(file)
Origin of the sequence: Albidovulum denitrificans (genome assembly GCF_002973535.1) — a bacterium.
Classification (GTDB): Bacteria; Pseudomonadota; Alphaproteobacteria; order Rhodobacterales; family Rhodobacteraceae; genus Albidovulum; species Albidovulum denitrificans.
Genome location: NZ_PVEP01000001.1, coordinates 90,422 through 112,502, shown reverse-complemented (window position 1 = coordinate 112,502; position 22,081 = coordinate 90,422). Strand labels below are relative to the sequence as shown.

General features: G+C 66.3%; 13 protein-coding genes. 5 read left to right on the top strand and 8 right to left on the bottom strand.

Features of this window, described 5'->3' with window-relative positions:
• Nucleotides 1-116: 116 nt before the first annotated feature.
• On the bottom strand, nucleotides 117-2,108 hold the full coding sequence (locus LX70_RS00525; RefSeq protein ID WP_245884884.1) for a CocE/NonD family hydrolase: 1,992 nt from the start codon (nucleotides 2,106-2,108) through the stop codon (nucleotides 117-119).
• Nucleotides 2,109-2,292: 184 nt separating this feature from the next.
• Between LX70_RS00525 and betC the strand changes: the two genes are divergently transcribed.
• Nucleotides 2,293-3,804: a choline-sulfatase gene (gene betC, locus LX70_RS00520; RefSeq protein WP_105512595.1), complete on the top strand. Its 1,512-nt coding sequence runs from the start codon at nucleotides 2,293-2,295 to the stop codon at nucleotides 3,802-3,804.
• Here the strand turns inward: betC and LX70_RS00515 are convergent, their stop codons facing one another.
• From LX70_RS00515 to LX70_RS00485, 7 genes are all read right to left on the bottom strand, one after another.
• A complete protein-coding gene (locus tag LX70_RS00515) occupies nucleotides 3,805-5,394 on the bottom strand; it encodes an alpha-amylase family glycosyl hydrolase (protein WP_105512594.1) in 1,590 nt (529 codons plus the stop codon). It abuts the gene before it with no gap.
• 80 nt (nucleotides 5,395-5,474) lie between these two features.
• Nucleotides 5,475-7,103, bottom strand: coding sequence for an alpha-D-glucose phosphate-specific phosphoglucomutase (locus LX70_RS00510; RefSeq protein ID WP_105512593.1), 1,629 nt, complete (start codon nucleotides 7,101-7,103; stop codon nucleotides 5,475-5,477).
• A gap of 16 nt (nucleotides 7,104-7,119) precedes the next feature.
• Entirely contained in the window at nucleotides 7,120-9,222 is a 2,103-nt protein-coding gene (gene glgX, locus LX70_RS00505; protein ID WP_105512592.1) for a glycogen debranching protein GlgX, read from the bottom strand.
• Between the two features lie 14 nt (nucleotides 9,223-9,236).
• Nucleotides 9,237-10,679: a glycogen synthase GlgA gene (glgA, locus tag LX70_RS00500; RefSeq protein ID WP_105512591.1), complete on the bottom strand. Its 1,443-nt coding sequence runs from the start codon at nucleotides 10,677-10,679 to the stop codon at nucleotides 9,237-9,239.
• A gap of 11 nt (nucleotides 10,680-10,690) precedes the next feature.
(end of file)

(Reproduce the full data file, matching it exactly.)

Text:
Origin of the sequence: Albidovulum denitrificans (genome assembly GCF_002973535.1) — a bacterium.
Classification (GTDB): Bacteria; Pseudomonadota; Alphaproteobacteria; order Rhodobacterales; family Rhodobacteraceae; genus Albidovulum; species Albidovulum denitrificans.
Genome location: NZ_PVEP01000001.1, coordinates 90,422 through 112,502, shown reverse-complemented (window position 1 = coordinate 112,502; position 22,081 = coordinate 90,422). Strand labels below are relative to the sequence as shown.

General features: G+C 66.3%; 13 protein-coding genes. 5 read left to right on the top strand and 8 right to left on the bottom strand.

Features of this window, described 5'->3' with window-relative positions:
• Nucleotides 1-116: 116 nt before the first annotated feature.
• On the bottom strand, nucleotides 117-2,108 hold the full coding sequence (locus LX70_RS00525; RefSeq protein ID WP_245884884.1) for a CocE/NonD family hydrolase: 1,992 nt from the start codon (nucleotides 2,106-2,108) through the stop codon (nucleotides 117-119).
• Nucleotides 2,109-2,292: 184 nt separating this feature from the next.
• Between LX70_RS00525 and betC the strand changes: the two genes are divergently transcribed.
• Nucleotides 2,293-3,804: a choline-sulfatase gene (gene betC, locus LX70_RS00520; RefSeq protein WP_105512595.1), complete on the top strand. Its 1,512-nt coding sequence runs from the start codon at nucleotides 2,293-2,295 to the stop codon at nucleotides 3,802-3,804.
• Here the strand turns inward: betC and LX70_RS00515 are convergent, their stop codons facing one another.
• From LX70_RS00515 to LX70_RS00485, 7 genes are all read right to left on the bottom strand, one after another.
• A complete protein-coding gene (locus tag LX70_RS00515) occupies nucleotides 3,805-5,394 on the bottom strand; it encodes an alpha-amylase family glycosyl hydrolase (protein WP_105512594.1) in 1,590 nt (529 codons plus the stop codon). It abuts the gene before it with no gap.
• 80 nt (nucleotides 5,395-5,474) lie between these two features.
• Nucleotides 5,475-7,103, bottom strand: coding sequence for an alpha-D-glucose phosphate-specific phosphoglucomutase (locus LX70_RS00510; RefSeq protein ID WP_105512593.1), 1,629 nt, complete (start codon nucleotides 7,101-7,103; stop codon nucleotides 5,475-5,477).
• A gap of 16 nt (nucleotides 7,104-7,119) precedes the next feature.
• Entirely contained in the window at nucleotides 7,120-9,222 is a 2,103-nt protein-coding gene (gene glgX, locus LX70_RS00505; protein ID WP_105512592.1) for a glycogen debranching protein GlgX, read from the bottom strand.
• Between the two features lie 14 nt (nucleotides 9,223-9,236).
• Nucleotides 9,237-10,679: a glycogen synthase GlgA gene (glgA, locus tag LX70_RS00500; RefSeq protein ID WP_105512591.1), complete on the bottom strand. Its 1,443-nt coding sequence runs from the start codon at nucleotides 10,677-10,679 to the stop codon at nucleotides 9,237-9,239.
• A gap of 11 nt (nucleotides 10,680-10,690) precedes the next feature.